14. I've never been to any book signing events. There's always this thing that happens where the author I want to see comes to a place that's close enough to me that I get hopeful but far enough away that there's no way I can get there. And it's almost always in the middle of the week, too. I think the only bookish event I've been to is the Harry Potter and the Deathly Hallows release party at my local Borders. Remember when Borders was a thing? I miss Borders.

15. When I was little, I despised dustjackets. I don't know what it was, but for some reason, I hated them so much that I put all of the dustjackets of my books on a separate shelf so that I wouldn't have to deal with them.

16. I LOVE picking out my favorite quotes from books. I make note of quotes that I like whenever I'm reading, and I also go through the quotes section on Goodreads for every book I read. Currently, my Goodreads quote count is 1,206.

17. I'm okay with beat-up paperbacks and pretty okay with beat-up hardcovers, but not with beat-up dustjackets. I don't mind a bit of wear and tear on my books, because I know I'm not always gentle with them. But for some reason, if a dustjacket gets bent or torn, it bothers me SO MUCH. That's why when I let friends borrow hardcovers, I always take off the dustjacket first.

18. It usually takes me at least twice as long to read nonfiction as it does to read fiction. I have absolutely no idea why. I'm trying to read more nonfiction, but this keeps getting me discouraged.

19. I'm usually horrible at keeping track of character names. I can remember names of major characters pretty well, but it's a struggle to even remember minor characters' names for the whole book unless I particularly like one of them (or it's a series, in which case I probably don't remember their names until book 3). This sometimes leads to problems when a minor character becomes more important later.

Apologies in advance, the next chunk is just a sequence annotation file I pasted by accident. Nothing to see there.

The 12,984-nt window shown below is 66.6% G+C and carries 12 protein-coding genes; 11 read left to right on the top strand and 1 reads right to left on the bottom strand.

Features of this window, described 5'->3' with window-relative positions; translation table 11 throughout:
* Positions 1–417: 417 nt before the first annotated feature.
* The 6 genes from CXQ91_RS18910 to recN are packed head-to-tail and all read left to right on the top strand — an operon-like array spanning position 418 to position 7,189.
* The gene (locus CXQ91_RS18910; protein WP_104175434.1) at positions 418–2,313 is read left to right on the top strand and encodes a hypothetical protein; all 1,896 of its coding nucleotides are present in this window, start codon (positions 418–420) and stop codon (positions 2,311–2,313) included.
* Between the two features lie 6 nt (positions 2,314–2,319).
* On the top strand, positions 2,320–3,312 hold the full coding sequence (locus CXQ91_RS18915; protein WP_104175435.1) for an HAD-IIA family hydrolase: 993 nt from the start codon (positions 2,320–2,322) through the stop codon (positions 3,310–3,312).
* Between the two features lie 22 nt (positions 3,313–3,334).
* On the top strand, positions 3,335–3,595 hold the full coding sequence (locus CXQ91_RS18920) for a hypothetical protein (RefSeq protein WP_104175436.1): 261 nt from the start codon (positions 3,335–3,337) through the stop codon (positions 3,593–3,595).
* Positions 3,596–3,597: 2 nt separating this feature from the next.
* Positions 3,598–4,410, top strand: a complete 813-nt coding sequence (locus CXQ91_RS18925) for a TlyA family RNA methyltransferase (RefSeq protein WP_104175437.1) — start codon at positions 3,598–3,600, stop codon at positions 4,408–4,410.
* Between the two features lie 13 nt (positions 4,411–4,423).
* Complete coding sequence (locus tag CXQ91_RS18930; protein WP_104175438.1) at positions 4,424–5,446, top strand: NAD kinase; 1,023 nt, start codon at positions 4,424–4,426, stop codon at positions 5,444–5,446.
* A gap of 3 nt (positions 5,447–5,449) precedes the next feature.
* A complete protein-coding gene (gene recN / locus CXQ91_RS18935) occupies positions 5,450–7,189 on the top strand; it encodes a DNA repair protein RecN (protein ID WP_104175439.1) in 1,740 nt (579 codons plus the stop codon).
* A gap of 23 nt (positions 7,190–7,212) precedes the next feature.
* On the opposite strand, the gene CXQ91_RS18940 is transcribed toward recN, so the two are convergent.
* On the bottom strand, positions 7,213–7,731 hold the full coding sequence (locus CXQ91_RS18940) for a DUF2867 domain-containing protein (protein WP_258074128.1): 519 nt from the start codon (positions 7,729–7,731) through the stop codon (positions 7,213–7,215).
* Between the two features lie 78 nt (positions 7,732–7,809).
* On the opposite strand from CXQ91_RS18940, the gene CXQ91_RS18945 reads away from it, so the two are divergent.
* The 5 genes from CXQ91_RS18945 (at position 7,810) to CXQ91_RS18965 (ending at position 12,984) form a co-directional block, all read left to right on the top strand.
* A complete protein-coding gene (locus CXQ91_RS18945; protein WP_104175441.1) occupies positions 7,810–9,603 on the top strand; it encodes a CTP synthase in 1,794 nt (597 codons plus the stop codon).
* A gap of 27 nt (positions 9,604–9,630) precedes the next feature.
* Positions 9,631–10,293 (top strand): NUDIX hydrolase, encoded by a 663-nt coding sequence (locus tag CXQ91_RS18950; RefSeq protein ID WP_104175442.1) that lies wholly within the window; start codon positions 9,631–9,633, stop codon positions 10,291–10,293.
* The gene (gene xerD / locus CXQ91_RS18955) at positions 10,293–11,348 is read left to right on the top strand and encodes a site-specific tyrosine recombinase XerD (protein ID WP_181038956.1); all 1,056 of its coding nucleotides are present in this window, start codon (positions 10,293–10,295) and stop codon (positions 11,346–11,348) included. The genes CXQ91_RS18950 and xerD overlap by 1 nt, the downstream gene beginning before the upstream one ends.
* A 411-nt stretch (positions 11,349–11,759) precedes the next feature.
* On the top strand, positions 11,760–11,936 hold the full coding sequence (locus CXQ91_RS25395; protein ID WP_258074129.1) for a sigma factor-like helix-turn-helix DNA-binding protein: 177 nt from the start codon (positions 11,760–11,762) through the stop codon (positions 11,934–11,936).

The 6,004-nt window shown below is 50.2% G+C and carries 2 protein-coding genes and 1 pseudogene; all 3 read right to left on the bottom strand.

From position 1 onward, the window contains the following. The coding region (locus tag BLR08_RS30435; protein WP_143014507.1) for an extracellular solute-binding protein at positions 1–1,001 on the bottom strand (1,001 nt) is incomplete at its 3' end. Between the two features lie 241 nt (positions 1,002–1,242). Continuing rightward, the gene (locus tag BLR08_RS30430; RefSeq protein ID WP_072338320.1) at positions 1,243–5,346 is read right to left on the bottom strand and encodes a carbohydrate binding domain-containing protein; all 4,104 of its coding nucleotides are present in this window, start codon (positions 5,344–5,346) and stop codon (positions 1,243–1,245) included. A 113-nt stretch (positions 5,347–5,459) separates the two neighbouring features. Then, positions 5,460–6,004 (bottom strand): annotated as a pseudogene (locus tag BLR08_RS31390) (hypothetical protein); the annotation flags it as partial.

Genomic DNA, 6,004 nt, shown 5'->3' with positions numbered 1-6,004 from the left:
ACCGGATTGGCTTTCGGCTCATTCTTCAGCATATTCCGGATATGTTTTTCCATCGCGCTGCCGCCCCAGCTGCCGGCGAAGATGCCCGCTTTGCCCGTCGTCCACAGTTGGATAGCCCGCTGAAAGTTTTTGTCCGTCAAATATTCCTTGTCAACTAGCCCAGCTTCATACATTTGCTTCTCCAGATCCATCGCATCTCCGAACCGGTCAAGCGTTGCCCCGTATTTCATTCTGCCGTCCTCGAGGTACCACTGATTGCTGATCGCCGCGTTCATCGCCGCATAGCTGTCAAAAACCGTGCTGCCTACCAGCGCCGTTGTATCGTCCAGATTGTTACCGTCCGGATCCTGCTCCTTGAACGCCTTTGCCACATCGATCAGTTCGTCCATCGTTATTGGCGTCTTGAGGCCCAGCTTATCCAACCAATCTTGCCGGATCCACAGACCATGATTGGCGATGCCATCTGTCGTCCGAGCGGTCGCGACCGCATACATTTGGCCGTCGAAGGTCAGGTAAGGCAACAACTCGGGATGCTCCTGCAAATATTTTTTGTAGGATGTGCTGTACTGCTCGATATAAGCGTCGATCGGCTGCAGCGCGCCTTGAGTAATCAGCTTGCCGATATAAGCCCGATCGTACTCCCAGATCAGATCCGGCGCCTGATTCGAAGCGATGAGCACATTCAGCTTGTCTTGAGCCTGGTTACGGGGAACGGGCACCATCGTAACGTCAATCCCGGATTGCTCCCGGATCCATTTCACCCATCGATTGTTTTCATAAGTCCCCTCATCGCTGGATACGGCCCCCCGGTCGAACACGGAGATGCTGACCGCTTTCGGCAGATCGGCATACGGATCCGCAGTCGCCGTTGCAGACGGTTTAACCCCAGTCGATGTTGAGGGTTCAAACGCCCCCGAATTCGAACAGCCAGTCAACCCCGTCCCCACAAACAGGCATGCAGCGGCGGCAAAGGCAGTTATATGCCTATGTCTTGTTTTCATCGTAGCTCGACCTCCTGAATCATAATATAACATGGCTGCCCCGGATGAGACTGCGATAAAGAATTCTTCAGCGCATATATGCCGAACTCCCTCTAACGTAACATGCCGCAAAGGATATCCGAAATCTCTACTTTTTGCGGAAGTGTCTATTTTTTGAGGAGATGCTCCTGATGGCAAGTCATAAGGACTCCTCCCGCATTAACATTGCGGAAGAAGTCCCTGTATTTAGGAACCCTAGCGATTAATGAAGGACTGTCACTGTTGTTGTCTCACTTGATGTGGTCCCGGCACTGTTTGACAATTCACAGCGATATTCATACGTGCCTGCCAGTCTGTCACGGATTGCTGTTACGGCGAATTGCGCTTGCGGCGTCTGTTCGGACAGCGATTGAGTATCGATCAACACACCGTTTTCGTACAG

20. I find it very difficult to read when people are talking. Strangely enough, though, I can read without a problem in the middle of a crowd. It's much easier for me to tune everyone out than just one or two conversations.

21. I'm never going to read a classic book just because I feel like I should. I used to feel obligated to read certain classics. Then, in my literature class this year, we read a lot of books that bored me to tears. These included books that had been on my must-read-eventually-because-classic list, and it really inspired me to not read classics unless I'm genuinely interested in them. So far, this has been going pretty well.

 22. My favorite genre is probably historical fiction. I regularly enjoy books from other genres, especially since historical books aren't exactly the most common in YA, but I get very excited about historical fiction, especially American historical fiction. I'm also just interested in American history, which probably explains a lot of that.

23. I'm usually pretty indifferent about book covers. There are covers I like more than others, but usually, book covers don't get a huge reaction out of me.

24. My ideal book length is around 400 pages. This depends a lot on the genre and whether it's a series and such, but 400 pages seems like a good length. Things don't feel like they're cut short, but also don't usually have time to drag.

25. I LOVE reading books in a day. If I start a book and really like it, I will try to finish it as soon as I can. Occasionally, I try to savor these books, but usually, I just want to devour them. I've also found that I don't normally like the books that it takes me longer to read, though I'm not sure which of those facts causes the other.

I'm going to tag... Liz @ Out of Coffee, Out of Mind and Sky @ Sky's Reading Corner.

What are some interesting bookish facts about you? Do you share any of mine? What's your favorite quote from something you've read? Tell me in the comments!